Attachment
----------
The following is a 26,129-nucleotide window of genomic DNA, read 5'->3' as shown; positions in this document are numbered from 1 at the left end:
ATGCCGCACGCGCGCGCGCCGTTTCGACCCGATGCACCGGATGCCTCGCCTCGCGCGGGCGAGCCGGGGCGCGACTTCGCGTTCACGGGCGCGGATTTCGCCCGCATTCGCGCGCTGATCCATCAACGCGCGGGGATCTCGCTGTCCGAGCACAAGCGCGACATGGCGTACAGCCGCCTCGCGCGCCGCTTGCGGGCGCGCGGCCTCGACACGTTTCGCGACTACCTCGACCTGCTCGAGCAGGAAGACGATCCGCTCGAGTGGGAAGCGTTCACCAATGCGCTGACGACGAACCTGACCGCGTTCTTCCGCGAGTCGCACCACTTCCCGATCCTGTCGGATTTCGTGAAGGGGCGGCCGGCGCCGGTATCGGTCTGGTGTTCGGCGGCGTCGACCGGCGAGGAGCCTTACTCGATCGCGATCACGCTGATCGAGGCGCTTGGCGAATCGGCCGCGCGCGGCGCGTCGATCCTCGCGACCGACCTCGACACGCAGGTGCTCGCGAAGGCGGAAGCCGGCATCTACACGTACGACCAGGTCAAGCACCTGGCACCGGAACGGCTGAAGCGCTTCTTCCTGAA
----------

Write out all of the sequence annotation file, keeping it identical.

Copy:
The following is a 26,129-nucleotide window of genomic DNA, read 5'->3' as shown; positions in this document are numbered from 1 at the left end:
ATGCCGCACGCGCGCGCGCCGTTTCGACCCGATGCACCGGATGCCTCGCCTCGCGCGGGCGAGCCGGGGCGCGACTTCGCGTTCACGGGCGCGGATTTCGCCCGCATTCGCGCGCTGATCCATCAACGCGCGGGGATCTCGCTGTCCGAGCACAAGCGCGACATGGCGTACAGCCGCCTCGCGCGCCGCTTGCGGGCGCGCGGCCTCGACACGTTTCGCGACTACCTCGACCTGCTCGAGCAGGAAGACGATCCGCTCGAGTGGGAAGCGTTCACCAATGCGCTGACGACGAACCTGACCGCGTTCTTCCGCGAGTCGCACCACTTCCCGATCCTGTCGGATTTCGTGAAGGGGCGGCCGGCGCCGGTATCGGTCTGGTGTTCGGCGGCGTCGACCGGCGAGGAGCCTTACTCGATCGCGATCACGCTGATCGAGGCGCTTGGCGAATCGGCCGCGCGCGGCGCGTCGATCCTCGCGACCGACCTCGACACGCAGGTGCTCGCGAAGGCGGAAGCCGGCATCTACACGTACGACCAGGTCAAGCACCTGGCACCGGAACGGCTGAAGCGCTTCTTCCTGAA